Danielle Dean’s solo exhibition, True Red Ruin

Feb 02, 2018 to Apr 15, 2018

12:00 PM

MOCAD, 4454 Woodward Ave., Detroit

 

 

Danielle Dean’s solo exhibition, True Red Ruin, presents a contemporary story of gentrification and surveillance through a displacement of the historic Elmina Castle in Ghana. The oldest European fort in sub-Saharan Africa, the castle was shipped to the West African coast in pre-fabricated parts from Portugal in 1482, its construction destroying village homes and signaling the fatal encroachment of European powers in Africa. By the seventeenth century, the castle’s purpose had shifted from a gold trading post to a major port of the Atlantic slave trade. Dean’s two-channel video installation explores the postcolonial implications of this history.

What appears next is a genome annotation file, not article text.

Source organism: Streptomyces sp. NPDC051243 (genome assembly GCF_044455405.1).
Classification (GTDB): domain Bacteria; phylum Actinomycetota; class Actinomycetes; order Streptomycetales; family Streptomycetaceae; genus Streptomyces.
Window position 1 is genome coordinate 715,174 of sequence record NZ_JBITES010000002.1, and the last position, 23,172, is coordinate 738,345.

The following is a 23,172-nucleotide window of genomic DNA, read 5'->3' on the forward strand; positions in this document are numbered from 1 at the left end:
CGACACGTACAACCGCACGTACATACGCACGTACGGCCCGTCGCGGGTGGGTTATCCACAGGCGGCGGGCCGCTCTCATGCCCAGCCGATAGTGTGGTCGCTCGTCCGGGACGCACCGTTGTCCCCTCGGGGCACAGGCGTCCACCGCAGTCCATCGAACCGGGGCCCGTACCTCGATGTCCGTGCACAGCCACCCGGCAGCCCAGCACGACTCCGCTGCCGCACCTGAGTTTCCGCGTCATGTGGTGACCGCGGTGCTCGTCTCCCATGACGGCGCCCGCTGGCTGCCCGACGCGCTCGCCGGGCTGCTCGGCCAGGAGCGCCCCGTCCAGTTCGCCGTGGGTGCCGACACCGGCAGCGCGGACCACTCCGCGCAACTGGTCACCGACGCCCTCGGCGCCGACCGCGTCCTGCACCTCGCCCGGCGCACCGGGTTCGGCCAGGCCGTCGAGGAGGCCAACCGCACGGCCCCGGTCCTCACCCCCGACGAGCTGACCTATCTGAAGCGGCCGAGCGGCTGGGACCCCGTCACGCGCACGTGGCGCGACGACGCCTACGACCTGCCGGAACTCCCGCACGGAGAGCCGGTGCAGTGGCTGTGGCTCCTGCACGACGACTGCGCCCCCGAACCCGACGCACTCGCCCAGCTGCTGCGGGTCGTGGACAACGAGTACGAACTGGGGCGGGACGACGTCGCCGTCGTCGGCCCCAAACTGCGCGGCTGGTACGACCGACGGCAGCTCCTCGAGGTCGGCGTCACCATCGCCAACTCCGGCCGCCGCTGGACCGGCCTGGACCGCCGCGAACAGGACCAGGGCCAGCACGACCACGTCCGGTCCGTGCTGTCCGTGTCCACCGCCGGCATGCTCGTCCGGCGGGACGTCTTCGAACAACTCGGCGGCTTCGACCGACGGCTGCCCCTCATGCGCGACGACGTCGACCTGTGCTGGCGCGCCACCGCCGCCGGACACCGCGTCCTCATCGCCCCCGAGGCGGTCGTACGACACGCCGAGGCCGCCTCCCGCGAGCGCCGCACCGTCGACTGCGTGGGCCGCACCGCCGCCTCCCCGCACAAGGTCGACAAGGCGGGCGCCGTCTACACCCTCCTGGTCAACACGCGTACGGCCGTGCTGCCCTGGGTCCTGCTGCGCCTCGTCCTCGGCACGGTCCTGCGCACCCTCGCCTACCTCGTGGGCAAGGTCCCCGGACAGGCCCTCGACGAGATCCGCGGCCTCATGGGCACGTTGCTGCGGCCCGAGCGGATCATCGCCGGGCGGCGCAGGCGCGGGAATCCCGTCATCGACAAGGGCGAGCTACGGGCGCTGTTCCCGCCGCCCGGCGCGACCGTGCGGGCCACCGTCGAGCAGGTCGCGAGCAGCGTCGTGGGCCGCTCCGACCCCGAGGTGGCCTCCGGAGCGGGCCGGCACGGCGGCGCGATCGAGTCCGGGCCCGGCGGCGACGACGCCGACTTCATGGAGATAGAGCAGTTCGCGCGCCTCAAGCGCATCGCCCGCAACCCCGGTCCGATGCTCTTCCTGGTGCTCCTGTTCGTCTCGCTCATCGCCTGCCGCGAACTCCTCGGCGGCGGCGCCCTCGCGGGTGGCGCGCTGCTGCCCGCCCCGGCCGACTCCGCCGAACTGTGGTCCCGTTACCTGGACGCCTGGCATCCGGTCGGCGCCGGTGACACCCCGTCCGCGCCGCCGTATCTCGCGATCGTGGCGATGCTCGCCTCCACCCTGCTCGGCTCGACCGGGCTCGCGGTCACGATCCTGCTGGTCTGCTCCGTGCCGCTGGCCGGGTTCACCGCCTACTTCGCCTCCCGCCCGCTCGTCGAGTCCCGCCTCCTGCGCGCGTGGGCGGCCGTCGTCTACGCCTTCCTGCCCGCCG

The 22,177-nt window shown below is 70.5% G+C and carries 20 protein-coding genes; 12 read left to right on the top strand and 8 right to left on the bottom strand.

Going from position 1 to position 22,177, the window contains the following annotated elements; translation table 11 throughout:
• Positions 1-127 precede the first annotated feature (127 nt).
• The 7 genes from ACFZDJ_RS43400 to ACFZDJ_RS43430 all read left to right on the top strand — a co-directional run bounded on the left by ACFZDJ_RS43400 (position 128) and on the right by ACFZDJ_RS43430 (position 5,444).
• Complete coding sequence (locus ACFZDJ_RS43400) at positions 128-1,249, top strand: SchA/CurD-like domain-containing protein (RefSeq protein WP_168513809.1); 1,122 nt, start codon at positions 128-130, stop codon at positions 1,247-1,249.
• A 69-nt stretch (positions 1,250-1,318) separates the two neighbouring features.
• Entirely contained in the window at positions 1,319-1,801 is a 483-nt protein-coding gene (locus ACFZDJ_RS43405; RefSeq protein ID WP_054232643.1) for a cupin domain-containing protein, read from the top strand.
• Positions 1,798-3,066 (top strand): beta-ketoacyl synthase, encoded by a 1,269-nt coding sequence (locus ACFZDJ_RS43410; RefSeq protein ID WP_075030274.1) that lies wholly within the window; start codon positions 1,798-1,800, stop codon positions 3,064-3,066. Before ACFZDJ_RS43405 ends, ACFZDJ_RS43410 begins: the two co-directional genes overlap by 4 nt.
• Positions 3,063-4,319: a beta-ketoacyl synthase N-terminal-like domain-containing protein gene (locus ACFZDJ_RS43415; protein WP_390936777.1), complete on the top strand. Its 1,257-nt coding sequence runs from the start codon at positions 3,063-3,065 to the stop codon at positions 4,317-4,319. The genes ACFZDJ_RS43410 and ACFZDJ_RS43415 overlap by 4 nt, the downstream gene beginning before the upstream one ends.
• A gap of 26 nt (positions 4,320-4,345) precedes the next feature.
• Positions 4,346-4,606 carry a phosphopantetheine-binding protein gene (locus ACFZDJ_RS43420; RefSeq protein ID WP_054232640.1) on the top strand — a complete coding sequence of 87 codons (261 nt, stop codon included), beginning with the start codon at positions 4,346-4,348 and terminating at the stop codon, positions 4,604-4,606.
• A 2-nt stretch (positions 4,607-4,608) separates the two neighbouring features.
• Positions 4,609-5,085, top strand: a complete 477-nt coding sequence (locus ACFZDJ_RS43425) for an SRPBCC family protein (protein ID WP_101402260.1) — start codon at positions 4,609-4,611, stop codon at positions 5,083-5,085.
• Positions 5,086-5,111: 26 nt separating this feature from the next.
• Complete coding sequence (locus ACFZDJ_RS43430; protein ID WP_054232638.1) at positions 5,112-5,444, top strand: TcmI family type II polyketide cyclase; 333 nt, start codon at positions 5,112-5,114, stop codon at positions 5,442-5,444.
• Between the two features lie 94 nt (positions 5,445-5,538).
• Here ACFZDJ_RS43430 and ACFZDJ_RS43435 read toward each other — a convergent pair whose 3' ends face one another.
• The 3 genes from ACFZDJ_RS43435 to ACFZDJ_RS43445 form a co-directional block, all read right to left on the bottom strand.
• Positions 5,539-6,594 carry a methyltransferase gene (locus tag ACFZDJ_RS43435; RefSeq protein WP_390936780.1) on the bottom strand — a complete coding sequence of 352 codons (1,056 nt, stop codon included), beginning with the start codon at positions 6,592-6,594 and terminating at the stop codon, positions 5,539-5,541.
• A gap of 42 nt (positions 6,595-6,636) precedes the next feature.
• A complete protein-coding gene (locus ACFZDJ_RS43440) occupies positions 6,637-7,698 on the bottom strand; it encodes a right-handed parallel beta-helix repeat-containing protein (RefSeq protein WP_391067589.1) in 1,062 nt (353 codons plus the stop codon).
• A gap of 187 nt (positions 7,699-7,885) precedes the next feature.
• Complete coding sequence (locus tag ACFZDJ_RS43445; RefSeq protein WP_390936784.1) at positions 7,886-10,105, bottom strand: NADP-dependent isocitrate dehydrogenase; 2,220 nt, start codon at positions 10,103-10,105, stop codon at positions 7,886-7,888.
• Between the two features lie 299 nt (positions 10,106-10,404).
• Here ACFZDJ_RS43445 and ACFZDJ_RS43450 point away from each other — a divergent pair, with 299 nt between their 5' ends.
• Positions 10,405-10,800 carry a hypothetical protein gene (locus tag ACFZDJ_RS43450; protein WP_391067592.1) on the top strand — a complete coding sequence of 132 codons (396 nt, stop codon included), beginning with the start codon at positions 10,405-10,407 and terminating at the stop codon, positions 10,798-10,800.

The video True Red Ruin (Elmina Castle) takes place in present-day Cuney Homes, an affordable housing complex in Houston’s Third Ward. Dean plays the site manager of a new “Elmina Castle” development amid the existing Cuney Homes, while the artist’s sister and friends (who live in Cuney Homes) play the local residents. In recent years, the historically black Third Ward has experienced rapid gentrification as waves of “economic improvement” have displaced long-term community members. Alluding to historical conditions of Elmina Castle’s construction within this urban American context, Dean creates a fiction pointing to profound truths about histories of invasion and tools of oppression, including capital and surveillance.